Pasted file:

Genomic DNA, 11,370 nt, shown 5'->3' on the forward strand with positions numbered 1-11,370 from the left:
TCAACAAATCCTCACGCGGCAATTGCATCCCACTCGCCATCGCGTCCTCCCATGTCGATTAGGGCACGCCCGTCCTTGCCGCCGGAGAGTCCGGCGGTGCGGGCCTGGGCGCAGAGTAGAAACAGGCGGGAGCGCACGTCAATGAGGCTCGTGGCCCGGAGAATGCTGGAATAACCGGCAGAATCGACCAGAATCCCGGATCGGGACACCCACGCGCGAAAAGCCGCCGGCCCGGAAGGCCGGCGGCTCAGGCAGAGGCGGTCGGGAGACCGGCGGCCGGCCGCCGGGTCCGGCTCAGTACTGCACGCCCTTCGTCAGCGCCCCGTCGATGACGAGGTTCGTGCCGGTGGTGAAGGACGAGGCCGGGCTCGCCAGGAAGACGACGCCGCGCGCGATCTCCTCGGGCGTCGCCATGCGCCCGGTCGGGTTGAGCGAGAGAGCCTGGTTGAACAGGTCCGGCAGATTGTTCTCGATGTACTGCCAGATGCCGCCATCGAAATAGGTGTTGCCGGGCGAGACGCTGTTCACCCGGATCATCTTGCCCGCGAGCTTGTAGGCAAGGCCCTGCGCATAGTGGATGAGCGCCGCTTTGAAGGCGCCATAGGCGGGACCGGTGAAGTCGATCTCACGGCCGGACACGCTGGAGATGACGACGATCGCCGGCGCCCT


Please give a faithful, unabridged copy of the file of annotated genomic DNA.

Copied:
Genomic DNA, 11,370 nt, shown 5'->3' on the forward strand with positions numbered 1-11,370 from the left:
TCAACAAATCCTCACGCGGCAATTGCATCCCACTCGCCATCGCGTCCTCCCATGTCGATTAGGGCACGCCCGTCCTTGCCGCCGGAGAGTCCGGCGGTGCGGGCCTGGGCGCAGAGTAGAAACAGGCGGGAGCGCACGTCAATGAGGCTCGTGGCCCGGAGAATGCTGGAATAACCGGCAGAATCGACCAGAATCCCGGATCGGGACACCCACGCGCGAAAAGCCGCCGGCCCGGAAGGCCGGCGGCTCAGGCAGAGGCGGTCGGGAGACCGGCGGCCGGCCGCCGGGTCCGGCTCAGTACTGCACGCCCTTCGTCAGCGCCCCGTCGATGACGAGGTTCGTGCCGGTGGTGAAGGACGAGGCCGGGCTCGCCAGGAAGACGACGCCGCGCGCGATCTCCTCGGGCGTCGCCATGCGCCCGGTCGGGTTGAGCGAGAGAGCCTGGTTGAACAGGTCCGGCAGATTGTTCTCGATGTACTGCCAGATGCCGCCATCGAAATAGGTGTTGCCGGGCGAGACGCTGTTCACCCGGATCATCTTGCCCGCGAGCTTGTAGGCAAGGCCCTGCGCATAGTGGATGAGCGCCGCTTTGAAGGCGCCATAGGCGGGACCGGTGAAGTCGATCTCACGGCCGGACACGCTGGAGATGACGACGATCGCCGGCGCCCT